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Requiring employees to be vaccinated? A false good idea

 Philippe Gilliéron

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Post published on in Data protection

- Philippe Gilliéron
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Can I ask my employees to confirm that they have been vaccinated and keep track of their statements for follow-up?

Obliger ses employés à se faire vacciner ? Une fausse bonne idée

I. The response in principle

It can be tempting to ask employees such a question. After all, isn’t the employer obliged to ensure the protection of his employees in accordance with art. 328 CO? As such, is he not entitled to ask them to be vaccinated or, at least, if they have been vaccinated?

While it is understandable that employers might be tempted to ask such a question at a time when vaccinations are in full swing, asking such a question is certainly a possibility, but no employee is obligated to answer it.

The question of whether or not a person is vaccinated is indeed health data and, as such, is considered sensitive under the Federal Data Protection Act.

Under Swiss law, data processing is unlawful unless justified by consent, an overriding private or public interest, or the law.

Some might argue that there is an overriding interest on the part of the employer to be able to ascertain the vaccination status of its employees, if only to provide the necessary safety for all its employees.

However, the federal law on data protection only allows such processing, and therefore the collection of such information, if it appears necessary and is not disproportionate. However, alternatives are available to ensure a safe working environment, as shown today by the cantonal test plans aimed at allowing workers to return to their place of work and the various measures planned by SECO.

Requiring employees to be vaccinated or to answer the question does not, therefore, appear to be necessary in itself in view of the alternatives available, so that no overriding private interest justifies such treatment.

II. The exceptions

There are exceptions to every principle. First of all, it should be remembered that the employer may ask such a question, according to a protocol defined below, but that the employee must remain free to answer or not at his or her own discretion.

However, there may be situations where vaccination is simply required for the employee to fulfill his or her duties. For example, an employee who is required to travel regularly and who refuses to be vaccinated or to disclose his or her status in this regard when vaccination is the only possible way to travel to the concerned country.

In this case, such a refusal would ultimately make it impossible, in my opinion through the fault of the employee as the infringement of his personal freedom seems tenuous and justifiable, to perform his obligations. Such a refusal could thus, in the end, lead to a termination of the employment relationship.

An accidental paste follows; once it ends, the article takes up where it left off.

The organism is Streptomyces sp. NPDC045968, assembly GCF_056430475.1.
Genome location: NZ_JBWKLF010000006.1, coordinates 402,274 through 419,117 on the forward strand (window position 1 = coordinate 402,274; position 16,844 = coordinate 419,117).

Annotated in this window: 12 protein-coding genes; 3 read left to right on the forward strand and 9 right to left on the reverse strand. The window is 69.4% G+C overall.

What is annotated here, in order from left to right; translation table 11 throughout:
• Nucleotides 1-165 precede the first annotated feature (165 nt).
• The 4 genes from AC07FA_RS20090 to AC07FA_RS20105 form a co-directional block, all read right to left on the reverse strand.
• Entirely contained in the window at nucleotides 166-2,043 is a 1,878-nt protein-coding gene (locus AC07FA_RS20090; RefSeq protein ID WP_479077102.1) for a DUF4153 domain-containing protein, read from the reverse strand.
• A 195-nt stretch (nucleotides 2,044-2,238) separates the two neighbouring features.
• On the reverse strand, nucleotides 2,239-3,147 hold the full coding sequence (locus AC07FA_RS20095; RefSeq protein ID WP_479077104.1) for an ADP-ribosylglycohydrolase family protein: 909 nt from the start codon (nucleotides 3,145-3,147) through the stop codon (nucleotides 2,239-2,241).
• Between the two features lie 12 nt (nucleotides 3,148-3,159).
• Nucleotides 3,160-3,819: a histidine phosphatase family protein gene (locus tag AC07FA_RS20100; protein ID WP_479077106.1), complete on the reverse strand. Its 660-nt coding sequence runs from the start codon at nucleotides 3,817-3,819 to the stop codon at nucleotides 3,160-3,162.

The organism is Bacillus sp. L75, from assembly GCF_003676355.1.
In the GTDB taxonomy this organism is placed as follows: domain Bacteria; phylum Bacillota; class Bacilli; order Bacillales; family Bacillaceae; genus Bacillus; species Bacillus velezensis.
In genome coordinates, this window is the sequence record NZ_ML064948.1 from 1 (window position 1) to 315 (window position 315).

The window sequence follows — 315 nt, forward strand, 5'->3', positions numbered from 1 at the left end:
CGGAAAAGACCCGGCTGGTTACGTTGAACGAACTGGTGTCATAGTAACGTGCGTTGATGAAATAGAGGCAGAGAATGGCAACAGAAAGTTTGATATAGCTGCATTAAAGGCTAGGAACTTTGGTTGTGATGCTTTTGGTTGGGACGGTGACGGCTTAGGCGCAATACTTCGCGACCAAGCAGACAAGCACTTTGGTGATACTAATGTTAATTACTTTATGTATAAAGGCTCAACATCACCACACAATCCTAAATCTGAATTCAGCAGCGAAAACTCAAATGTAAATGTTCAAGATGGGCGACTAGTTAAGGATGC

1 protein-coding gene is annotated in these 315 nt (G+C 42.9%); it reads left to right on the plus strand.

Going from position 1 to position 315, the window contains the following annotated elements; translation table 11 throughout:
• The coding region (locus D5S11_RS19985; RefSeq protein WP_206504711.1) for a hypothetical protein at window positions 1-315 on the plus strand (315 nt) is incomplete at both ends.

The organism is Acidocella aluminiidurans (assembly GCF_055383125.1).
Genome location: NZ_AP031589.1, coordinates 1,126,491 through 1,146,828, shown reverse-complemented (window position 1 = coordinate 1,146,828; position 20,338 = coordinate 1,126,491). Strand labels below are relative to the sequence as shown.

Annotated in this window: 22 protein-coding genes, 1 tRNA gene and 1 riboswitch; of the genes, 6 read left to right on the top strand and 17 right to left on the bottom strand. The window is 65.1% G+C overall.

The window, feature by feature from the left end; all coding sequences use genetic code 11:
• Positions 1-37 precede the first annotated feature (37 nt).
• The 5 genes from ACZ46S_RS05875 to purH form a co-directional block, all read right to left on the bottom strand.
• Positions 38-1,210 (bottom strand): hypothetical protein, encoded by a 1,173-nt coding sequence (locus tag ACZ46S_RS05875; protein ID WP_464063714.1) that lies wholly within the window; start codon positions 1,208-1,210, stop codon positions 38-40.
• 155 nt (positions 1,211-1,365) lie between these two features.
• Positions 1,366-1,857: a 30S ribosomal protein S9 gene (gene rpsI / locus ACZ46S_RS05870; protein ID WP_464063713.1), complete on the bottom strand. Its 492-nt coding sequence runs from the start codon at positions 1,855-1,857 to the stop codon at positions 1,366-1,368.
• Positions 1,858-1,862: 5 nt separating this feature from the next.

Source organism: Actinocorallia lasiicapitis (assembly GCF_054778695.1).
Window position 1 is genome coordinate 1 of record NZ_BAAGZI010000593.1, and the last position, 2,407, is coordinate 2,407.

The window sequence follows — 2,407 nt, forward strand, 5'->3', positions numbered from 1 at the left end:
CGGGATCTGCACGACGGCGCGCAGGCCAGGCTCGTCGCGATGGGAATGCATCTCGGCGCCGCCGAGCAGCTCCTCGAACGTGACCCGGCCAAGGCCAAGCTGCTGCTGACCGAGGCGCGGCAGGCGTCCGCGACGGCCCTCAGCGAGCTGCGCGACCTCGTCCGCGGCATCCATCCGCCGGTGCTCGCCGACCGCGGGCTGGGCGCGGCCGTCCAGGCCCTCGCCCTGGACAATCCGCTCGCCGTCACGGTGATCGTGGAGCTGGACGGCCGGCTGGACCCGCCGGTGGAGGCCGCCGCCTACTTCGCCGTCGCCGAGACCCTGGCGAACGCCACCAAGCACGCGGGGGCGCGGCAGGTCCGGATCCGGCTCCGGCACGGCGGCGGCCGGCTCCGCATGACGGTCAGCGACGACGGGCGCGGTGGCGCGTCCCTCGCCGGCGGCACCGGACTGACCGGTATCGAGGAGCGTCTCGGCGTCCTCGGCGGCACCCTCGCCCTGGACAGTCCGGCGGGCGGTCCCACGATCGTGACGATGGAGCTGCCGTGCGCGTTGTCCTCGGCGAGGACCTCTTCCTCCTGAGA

III. The possible protocol

In a few days, we will all be able to have a COVID certificate. Let’s bet that, given the advantages it will offer, its success is guaranteed.

If an employer wished to establish a health protocol to ensure the safety of its work environment, we believe it would have two options among others:

First, allow employees to present their COVID certificate once and for all (or at least as long as the effects of the vaccination are felt) and, if they refuse, submit to the protocol set up by the employer, which is certainly more restrictive for the individual.

Alternatively, the employer could try to initiate a modest protocol of questions upon each employee’s return to site, asking them, for example, (1) if they have been vaccinated, (2) if they are considering it, while giving them the option (3) if they do not wish to answer. Whether or not such a questionnaire should be done on an anonymous basis depends on the intended purpose and should be assessed on a case-by-case basis.

Regardless of the choice made, it is the employer’s responsibility to inform employees of the protocol in place, the objectives of the protocol (to ensure the safety of the work environment for the benefit of everyone), who has access to the information (which should be limited to what is strictly necessary), where it is stored and how long it is kept (for as long as there are any restrictions that require employers to take certain safeguards in light of the evolution of the pandemic).

IV. Conclusion

In conclusion, this is a theme where the adage “to ask the question is to answer it” is not appropriate.

While employers may ask their employees about their vaccination status, they cannot force them to answer, except in special cases. For this reason, the employer must provide alternative protocols to ensure the safety of the work environment.

If the employee’s vaccination status is one of the alternatives, then the employer must establish a protocol to ensure compliance with data protection requirements, including what information is to be provided to employees, who are then free to provide such information or to comply with the alternative protocol in place.

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